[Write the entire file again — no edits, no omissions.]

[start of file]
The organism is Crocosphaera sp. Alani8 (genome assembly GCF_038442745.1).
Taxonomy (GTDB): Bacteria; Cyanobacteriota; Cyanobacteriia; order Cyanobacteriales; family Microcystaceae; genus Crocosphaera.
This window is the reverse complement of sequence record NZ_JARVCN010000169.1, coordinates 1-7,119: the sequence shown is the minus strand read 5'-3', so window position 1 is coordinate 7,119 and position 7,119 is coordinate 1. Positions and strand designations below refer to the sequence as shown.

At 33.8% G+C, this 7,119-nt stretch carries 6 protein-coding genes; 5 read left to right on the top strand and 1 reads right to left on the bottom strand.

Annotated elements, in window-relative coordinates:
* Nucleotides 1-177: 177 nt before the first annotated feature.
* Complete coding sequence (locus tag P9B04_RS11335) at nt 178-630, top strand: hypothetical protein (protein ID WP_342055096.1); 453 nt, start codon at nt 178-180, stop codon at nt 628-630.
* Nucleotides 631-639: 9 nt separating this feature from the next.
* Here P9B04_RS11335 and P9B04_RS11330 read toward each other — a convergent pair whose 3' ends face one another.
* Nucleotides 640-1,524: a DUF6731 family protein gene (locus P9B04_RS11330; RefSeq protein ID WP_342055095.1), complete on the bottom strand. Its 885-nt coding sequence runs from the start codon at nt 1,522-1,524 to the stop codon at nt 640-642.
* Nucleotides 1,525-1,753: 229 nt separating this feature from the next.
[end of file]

The organism is Crocosphaera sp. Alani8 (genome assembly GCF_038442745.1).
Taxonomy (GTDB): Bacteria; Cyanobacteriota; Cyanobacteriia; order Cyanobacteriales; family Microcystaceae; genus Crocosphaera.
This window is the reverse complement of sequence record NZ_JARVCN010000169.1, coordinates 1-7,119: the sequence shown is the minus strand read 5'-3', so window position 1 is coordinate 7,119 and position 7,119 is coordinate 1. Positions and strand designations below refer to the sequence as shown.

At 33.8% G+C, this 7,119-nt stretch carries 6 protein-coding genes; 5 read left to right on the top strand and 1 reads right to left on the bottom strand.

Annotated elements, in window-relative coordinates:
* Nucleotides 1-177: 177 nt before the first annotated feature.
* Complete coding sequence (locus tag P9B04_RS11335) at nt 178-630, top strand: hypothetical protein (protein ID WP_342055096.1); 453 nt, start codon at nt 178-180, stop codon at nt 628-630.
* Nucleotides 631-639: 9 nt separating this feature from the next.
* Here P9B04_RS11335 and P9B04_RS11330 read toward each other — a convergent pair whose 3' ends face one another.
* Nucleotides 640-1,524: a DUF6731 family protein gene (locus P9B04_RS11330; RefSeq protein ID WP_342055095.1), complete on the bottom strand. Its 885-nt coding sequence runs from the start codon at nt 1,522-1,524 to the stop codon at nt 640-642.
* Nucleotides 1,525-1,753: 229 nt separating this feature from the next.